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Mobile Communication in Hospitals: What is the Problem?

Mobile Communication in Hospitals: What is the Problem?
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Author(s): Terje Solvoll (Norwegian Centre for Integrated Care and Telemedicine, Tromsø Telemedicine Laboratory, University hospital of North Norway & Department of Computer Science, University of Tromsø, Norway)
Copyright: 2013
Pages: 15
Source title: Integrated Information and Computing Systems for Natural, Spatial, and Social Sciences
Source Author(s)/Editor(s): Claus-Peter Rückemann (Westfälische Wilhelms-Universität (WWU), Germany)
DOI: 10.4018/978-1-4666-2190-9.ch014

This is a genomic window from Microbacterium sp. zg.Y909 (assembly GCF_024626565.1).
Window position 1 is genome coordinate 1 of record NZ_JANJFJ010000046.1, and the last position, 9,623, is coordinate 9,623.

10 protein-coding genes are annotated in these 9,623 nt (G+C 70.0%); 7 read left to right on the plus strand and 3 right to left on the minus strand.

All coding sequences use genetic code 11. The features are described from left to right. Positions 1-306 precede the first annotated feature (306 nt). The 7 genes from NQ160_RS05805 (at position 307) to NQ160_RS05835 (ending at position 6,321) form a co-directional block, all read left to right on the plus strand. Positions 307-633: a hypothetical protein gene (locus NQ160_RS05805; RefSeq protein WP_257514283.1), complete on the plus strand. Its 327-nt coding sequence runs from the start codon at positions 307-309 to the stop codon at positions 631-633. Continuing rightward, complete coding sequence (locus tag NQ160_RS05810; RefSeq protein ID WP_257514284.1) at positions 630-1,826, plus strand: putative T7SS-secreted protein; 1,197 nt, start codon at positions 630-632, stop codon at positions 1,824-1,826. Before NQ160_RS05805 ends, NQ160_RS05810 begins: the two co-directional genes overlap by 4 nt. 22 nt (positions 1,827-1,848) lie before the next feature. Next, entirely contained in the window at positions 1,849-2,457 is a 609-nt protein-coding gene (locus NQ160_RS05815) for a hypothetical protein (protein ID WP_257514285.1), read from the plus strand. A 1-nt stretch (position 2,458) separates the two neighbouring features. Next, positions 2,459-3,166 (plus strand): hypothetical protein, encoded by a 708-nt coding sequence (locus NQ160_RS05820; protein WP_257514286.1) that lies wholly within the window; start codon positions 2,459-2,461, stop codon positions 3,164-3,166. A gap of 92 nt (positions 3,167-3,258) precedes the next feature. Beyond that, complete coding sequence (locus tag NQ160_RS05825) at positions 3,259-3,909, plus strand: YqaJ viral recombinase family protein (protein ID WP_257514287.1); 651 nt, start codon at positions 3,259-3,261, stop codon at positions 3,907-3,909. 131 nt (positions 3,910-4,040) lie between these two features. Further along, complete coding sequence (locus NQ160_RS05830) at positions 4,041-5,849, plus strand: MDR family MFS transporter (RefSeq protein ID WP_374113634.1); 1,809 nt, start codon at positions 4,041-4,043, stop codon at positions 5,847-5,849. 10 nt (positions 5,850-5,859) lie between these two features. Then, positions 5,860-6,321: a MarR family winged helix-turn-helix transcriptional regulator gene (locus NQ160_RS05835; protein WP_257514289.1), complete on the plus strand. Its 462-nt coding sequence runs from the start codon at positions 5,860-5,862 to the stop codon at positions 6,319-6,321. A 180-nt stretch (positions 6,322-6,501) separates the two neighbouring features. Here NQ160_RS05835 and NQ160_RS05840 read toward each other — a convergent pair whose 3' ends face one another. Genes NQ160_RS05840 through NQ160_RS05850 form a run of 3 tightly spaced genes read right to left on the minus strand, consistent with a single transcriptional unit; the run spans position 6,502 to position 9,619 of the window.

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The work setting in hospitals is communication intensive and can lead to significant difficulties related to interruptions from co-workers. Physicians often need information fast, and any delay between the decision made and the action taken could cause medical errors. One suggested solution for this problem is to implement wireless phone systems. However, psychological theory and empirical evidence, both suggest that wireless phones have the potential of creating additional problems related to interruptions, compared to traditional paging systems. The fact that hospital workers prefer interruptive communication methods before non-interruptive methods, amplifies the risk of overloading people when phones are widely deployed. This challenge causes some hospital staff to resist the diffusion of wireless phones, and a key is how to handle the balance between increased availability, and increased interruptions. In this chapter, the authors present solutions based on context aware communication systems, aiming to reduce interruptions.

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